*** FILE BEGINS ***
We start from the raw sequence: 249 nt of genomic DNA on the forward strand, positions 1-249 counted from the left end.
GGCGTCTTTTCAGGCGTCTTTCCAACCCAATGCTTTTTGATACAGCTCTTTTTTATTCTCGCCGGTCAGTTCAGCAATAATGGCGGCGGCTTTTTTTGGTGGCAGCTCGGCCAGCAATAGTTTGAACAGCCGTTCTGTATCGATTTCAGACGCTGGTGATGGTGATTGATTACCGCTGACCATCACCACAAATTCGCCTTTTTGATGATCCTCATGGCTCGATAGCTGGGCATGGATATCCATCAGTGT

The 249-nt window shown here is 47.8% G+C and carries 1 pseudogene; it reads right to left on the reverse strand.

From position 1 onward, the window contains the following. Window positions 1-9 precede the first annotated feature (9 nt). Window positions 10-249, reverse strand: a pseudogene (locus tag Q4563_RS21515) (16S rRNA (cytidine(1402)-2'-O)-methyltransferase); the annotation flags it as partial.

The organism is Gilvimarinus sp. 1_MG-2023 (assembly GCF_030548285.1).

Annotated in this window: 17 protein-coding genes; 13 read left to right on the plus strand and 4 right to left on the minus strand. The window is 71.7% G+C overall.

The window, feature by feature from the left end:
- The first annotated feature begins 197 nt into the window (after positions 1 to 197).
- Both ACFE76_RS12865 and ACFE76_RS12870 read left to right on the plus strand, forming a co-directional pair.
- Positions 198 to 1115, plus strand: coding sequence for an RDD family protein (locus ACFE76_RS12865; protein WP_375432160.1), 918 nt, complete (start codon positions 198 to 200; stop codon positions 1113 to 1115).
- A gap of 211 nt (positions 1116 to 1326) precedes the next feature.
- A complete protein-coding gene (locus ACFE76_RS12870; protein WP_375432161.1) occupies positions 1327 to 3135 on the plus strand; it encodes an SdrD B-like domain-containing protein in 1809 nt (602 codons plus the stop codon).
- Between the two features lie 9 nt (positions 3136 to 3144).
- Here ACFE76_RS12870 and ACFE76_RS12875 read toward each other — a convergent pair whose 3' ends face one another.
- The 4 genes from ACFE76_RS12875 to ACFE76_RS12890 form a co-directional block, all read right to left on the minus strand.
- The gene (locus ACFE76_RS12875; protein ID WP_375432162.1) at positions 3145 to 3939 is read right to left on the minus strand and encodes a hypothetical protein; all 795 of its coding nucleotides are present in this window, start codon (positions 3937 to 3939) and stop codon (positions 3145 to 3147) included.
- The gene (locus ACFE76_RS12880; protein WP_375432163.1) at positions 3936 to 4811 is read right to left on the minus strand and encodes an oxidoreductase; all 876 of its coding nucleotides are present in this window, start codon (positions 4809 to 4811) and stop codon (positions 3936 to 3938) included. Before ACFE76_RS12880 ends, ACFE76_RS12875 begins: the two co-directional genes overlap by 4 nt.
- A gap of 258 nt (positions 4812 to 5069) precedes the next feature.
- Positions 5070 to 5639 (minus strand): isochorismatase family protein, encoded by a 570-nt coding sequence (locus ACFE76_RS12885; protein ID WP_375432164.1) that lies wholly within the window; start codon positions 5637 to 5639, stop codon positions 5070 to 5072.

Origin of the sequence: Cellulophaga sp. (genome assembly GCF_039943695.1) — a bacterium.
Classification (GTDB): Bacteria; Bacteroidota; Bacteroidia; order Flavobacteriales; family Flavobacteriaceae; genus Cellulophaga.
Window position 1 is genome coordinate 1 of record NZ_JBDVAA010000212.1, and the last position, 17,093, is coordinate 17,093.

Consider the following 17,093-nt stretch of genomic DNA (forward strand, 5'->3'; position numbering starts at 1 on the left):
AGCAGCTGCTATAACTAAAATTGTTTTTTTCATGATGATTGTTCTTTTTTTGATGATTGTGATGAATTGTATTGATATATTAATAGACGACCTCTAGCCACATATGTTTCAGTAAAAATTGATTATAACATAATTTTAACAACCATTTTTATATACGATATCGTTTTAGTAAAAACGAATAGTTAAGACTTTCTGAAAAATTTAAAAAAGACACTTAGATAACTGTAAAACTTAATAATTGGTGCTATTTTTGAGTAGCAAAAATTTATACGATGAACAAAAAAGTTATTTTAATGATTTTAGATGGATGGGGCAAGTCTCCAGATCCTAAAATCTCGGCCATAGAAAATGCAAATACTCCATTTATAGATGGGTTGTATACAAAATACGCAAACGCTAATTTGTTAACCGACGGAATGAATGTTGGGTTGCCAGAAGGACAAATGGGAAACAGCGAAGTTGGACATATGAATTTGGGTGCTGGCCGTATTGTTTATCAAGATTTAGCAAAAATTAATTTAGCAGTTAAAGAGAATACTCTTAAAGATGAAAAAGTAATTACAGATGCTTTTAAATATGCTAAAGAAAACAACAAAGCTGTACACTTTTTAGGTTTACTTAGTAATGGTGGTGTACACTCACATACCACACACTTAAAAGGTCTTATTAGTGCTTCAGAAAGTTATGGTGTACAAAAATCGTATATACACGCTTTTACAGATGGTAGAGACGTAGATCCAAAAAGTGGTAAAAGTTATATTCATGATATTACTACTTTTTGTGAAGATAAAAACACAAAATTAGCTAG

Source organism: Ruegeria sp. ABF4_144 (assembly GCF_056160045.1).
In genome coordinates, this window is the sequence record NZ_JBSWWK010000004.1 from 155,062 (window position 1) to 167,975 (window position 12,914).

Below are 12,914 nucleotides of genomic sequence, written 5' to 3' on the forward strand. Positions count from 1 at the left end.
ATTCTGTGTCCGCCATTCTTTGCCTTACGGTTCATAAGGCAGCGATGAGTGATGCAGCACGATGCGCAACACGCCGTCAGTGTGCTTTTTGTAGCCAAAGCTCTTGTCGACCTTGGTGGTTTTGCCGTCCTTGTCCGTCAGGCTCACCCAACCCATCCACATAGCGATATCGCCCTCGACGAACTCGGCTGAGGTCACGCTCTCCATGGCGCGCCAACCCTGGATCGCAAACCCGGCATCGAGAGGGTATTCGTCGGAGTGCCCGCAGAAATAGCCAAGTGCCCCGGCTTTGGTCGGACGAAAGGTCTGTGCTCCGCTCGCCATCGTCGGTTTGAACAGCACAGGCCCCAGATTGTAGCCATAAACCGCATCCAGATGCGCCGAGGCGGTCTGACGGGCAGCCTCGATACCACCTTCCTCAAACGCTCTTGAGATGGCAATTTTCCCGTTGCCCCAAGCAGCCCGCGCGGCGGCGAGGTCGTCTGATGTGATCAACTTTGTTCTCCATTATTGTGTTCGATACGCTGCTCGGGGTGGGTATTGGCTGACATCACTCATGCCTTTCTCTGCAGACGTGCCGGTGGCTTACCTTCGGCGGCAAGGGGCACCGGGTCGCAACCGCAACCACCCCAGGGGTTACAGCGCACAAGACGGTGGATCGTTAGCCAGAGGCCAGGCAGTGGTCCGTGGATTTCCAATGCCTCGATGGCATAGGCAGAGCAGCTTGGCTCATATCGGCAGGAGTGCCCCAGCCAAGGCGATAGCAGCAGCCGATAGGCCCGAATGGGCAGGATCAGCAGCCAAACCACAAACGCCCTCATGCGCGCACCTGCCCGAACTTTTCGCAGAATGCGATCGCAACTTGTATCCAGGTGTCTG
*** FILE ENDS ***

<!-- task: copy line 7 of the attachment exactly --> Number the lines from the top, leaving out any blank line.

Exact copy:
The window, feature by feature from the left end: